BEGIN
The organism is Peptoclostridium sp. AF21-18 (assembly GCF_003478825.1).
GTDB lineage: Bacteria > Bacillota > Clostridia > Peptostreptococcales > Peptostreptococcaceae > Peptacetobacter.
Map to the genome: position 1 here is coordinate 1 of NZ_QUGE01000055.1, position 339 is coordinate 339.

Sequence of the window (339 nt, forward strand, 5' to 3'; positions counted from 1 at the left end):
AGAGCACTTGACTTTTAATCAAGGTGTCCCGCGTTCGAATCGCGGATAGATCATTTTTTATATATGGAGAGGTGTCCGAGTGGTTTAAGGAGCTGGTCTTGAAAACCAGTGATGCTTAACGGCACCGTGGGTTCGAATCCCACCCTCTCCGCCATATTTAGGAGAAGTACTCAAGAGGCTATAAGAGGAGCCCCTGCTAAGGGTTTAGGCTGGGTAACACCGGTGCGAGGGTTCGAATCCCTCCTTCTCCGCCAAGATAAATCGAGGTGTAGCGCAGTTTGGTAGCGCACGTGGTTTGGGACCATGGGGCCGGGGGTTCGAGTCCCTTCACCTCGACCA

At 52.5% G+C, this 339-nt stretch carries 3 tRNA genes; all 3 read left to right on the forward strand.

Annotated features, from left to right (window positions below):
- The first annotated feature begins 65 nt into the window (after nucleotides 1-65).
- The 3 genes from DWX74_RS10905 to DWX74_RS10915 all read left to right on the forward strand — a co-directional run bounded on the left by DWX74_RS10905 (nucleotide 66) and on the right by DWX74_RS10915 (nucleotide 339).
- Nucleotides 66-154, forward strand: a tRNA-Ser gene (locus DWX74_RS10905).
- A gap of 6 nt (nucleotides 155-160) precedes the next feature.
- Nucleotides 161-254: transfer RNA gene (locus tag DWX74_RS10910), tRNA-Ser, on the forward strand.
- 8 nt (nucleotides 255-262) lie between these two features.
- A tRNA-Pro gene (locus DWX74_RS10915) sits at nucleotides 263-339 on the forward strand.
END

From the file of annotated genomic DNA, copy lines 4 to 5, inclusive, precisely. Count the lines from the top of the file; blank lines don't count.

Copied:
Sequence of the window (339 nt, forward strand, 5' to 3'; positions counted from 1 at the left end):
AGAGCACTTGACTTTTAATCAAGGTGTCCCGCGTTCGAATCGCGGATAGATCATTTTTTATATATGGAGAGGTGTCCGAGTGGTTTAAGGAGCTGGTCTTGAAAACCAGTGATGCTTAACGGCACCGTGGGTTCGAATCCCACCCTCTCCGCCATATTTAGGAGAAGTACTCAAGAGGCTATAAGAGGAGCCCCTGCTAAGGGTTTAGGCTGGGTAACACCGGTGCGAGGGTTCGAATCCCTCCTTCTCCGCCAAGATAAATCGAGGTGTAGCGCAGTTTGGTAGCGCACGTGGTTTGGGACCATGGGGCCGGGGGTTCGAGTCCCTTCACCTCGACCA